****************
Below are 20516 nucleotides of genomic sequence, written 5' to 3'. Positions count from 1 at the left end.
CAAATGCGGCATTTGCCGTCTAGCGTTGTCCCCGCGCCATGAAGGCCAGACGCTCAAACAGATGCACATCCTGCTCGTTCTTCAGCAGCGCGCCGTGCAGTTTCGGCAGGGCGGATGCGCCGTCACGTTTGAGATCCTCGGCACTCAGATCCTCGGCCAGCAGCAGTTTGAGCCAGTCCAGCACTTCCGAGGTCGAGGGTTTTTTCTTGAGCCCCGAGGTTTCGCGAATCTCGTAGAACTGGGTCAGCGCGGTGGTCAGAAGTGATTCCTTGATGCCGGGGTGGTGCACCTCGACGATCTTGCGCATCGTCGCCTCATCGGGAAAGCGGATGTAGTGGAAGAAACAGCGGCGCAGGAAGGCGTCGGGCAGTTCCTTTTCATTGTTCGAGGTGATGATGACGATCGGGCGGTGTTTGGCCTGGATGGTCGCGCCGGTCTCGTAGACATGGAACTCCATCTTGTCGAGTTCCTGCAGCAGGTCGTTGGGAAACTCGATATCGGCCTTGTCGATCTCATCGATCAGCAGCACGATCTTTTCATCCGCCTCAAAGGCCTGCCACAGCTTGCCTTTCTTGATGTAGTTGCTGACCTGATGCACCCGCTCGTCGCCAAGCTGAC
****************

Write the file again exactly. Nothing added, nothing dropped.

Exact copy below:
Below are 20516 nucleotides of genomic sequence, written 5' to 3'. Positions count from 1 at the left end.
CAAATGCGGCATTTGCCGTCTAGCGTTGTCCCCGCGCCATGAAGGCCAGACGCTCAAACAGATGCACATCCTGCTCGTTCTTCAGCAGCGCGCCGTGCAGTTTCGGCAGGGCGGATGCGCCGTCACGTTTGAGATCCTCGGCACTCAGATCCTCGGCCAGCAGCAGTTTGAGCCAGTCCAGCACTTCCGAGGTCGAGGGTTTTTTCTTGAGCCCCGAGGTTTCGCGAATCTCGTAGAACTGGGTCAGCGCGGTGGTCAGAAGTGATTCCTTGATGCCGGGGTGGTGCACCTCGACGATCTTGCGCATCGTCGCCTCATCGGGAAAGCGGATGTAGTGGAAGAAACAGCGGCGCAGGAAGGCGTCGGGCAGTTCCTTTTCATTGTTCGAGGTGATGATGACGATCGGGCGGTGTTTGGCCTGGATGGTCGCGCCGGTCTCGTAGACATGGAACTCCATCTTGTCGAGTTCCTGCAGCAGGTCGTTGGGAAACTCGATATCGGCCTTGTCGATCTCATCGATCAGCAGCACGATCTTTTCATCCGCCTCAAAGGCCTGCCACAGCTTGCCTTTCTTGATGTAGTTGCTGACCTGATGCACCCGCTCGTCGCCAAGCTGAC